3. I would agree that the inherent inability to express true experience, but also the vain attempt to do so in Graham’s poem The Swarm is beautiful. I think she strays away from a lot of the language poets in general in that vein, accepting that words cannot do it all, cannot encapsulate the essence of an event as fully as living it would. I would say that this poem in particular is definitely more experimental even compared to her others, in that it departs from many of the traditional double meaning evocations similar to other language poetry. The pauses, repetitions and omissions sustain their effect I believe wholeheartedly, if even to convey that the effect they are trying to convey is indescribable. Graham’s notion to right a poem concerning this conundrum is absolutely fascinating and honestly so well executed in The Swarm.

  4. I’m also a fan of “The Swarm,” and I think that Graham says so much in the places where she’s not actually saying anything, as when she leaves the physical space in the poetic line for the sound of the bells. I really like the comment that she never really describes anything in full detail and just leaves room for more questions about what she’s seeing and experiencing. In doing so, I think that she is acknowledging that there are limits to what she can make the person on the other side of the phone understand. Even if she was being interrogated with question after question about the scene before her, there is only so much that language can comprehend.
    I also find her repetition of the world “blue” interesting, as both an adjective and a noun. I think that it follows as part of a constant string of references to the ocean – the speaker also mentions the “transatlantic opening,” a boat on the sea, “a crisp Aegean blue,” and “the long ocean between us.” She describes so much in terms of the ocean and includes imagery of wide expanses of blue, which may as well be the ocean. I read the constant references to the sea as a reminder: the ocean is there. It’s a reality, and the speaker keeps referring back to it and using it to describe other things that she sees because that’s one thing that both speaker and listener can understand – there is an ocean between them, and language is imperfect in bridging that distance.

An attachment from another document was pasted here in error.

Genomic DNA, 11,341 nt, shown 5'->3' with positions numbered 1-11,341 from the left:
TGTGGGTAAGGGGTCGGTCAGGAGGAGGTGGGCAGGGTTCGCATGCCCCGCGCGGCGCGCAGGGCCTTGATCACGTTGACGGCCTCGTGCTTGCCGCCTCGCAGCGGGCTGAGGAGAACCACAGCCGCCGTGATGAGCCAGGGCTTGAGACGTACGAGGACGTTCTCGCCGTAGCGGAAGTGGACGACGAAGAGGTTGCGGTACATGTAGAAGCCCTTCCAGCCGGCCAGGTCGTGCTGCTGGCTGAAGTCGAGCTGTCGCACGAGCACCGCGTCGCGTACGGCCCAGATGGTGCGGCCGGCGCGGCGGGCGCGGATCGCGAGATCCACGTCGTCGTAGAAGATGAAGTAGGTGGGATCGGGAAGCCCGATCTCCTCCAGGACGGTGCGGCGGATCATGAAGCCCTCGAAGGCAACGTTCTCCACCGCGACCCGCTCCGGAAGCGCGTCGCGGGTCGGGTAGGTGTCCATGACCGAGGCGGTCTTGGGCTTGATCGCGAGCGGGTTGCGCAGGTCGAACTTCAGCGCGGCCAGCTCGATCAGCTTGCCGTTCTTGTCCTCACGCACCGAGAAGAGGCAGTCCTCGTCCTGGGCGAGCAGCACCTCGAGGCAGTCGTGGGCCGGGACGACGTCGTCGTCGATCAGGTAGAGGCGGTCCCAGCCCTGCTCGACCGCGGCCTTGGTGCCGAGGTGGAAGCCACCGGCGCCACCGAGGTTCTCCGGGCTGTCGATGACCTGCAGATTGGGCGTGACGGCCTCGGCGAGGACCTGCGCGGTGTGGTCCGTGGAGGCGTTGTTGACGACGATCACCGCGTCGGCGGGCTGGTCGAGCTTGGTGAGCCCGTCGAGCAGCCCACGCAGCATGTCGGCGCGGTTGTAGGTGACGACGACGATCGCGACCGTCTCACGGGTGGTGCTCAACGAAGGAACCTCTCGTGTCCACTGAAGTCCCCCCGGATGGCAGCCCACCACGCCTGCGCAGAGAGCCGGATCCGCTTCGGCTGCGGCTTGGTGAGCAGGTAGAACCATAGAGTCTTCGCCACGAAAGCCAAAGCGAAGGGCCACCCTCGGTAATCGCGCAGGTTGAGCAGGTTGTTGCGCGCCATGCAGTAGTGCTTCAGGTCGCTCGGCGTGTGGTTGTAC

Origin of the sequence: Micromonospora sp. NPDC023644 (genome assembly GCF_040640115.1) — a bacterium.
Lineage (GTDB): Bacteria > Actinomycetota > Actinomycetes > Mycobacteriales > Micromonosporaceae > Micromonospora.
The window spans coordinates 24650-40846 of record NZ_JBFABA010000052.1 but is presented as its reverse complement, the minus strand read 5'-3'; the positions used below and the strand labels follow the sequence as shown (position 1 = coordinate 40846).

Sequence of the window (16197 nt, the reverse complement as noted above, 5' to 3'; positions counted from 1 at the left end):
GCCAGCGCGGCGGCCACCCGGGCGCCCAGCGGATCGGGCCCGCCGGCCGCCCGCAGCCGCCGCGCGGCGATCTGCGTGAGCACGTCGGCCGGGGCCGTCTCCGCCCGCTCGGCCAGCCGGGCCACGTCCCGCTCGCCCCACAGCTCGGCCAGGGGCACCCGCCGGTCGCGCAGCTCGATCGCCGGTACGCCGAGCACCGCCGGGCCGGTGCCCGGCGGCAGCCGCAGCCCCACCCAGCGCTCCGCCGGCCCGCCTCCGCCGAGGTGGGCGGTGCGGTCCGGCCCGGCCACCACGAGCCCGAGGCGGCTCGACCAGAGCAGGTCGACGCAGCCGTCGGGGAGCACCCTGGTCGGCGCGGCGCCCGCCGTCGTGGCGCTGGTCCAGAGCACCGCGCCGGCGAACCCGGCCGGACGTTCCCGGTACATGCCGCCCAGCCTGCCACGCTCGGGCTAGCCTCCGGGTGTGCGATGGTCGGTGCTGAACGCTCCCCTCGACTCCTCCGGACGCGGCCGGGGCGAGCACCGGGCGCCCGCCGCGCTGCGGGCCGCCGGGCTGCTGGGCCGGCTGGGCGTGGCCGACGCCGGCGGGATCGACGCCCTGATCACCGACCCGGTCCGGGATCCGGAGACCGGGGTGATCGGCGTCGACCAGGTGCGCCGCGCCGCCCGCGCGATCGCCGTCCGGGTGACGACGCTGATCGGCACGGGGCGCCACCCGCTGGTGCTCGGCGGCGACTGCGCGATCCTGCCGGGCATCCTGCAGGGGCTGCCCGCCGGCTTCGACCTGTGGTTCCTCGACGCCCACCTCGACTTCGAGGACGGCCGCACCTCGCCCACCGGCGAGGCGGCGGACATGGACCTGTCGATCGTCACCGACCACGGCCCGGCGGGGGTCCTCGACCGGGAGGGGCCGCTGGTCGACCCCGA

5. I truly appreciated your post because it made me remember how much I loved Jorie Graham’s “The Swarm.” Your reading of the poem is very insightful and you focus on some aspects I have never noticed. You mention your appreciation of the line, “the plastic parenthetical opening wherein I have you.” I agree that this is particularly striking–who knew one could relate language and a telephone so eloquently? I also think “this tiny geometric swarm of/openings sending to you” is beautiful. I can just picture the little holes on the telephone receiver taking her voice through its wires and across the ocean.

  6. I love that so many people picked up on the beauty of this poem too! There’s just something about this scene that, although I think we can all agree that language is portrayed as being ultimately limited, is still undeniably present and human. We get a sense of the emotion of the moment even though there isn’t a word for it, and Graham doesn’t actually try to explain her mood at all – I think that’s part of the genius of the poem.
    I also realized, particularly from Gen’s comment, that I didn’t really consider the title before; it’s interesting that it doesn’t seem to have much to do with the actual content of the poem. Is there maybe a relationship between the sound of a swarm and the static you get when a telephone connection goes bad?
    Joe, I really like how much you pulled out of the repetition of blue and the paper versus the sky, and I definitely agree with your comments about the limitations of words to capture the essence of the infinite things there are to describe.
    I also love Holly’s interpretation that the blue is a constant reminder of the presence of the ocean. In the light of Joe’s observations about the blue paper blending into the blue sky, I wonder if we could also read it as that sense of indeterminate being, the idea that everything kinda blurs together after a point because our words aren’t sharp enough to capture the details.
    Audrey, your idea that the repetition and other techniques are there partly for an effect even Graham can’t quite express is interesting. I wonder if we could relate that to what I mentioned earlier, that we all get a sense of beauty and emotion from this even though we’re given a situation and not a descriptive monologue? There’s definitely something here that’s rather ineffable, and I think we all see it but we can’t quite put our fingers on it or tie it down…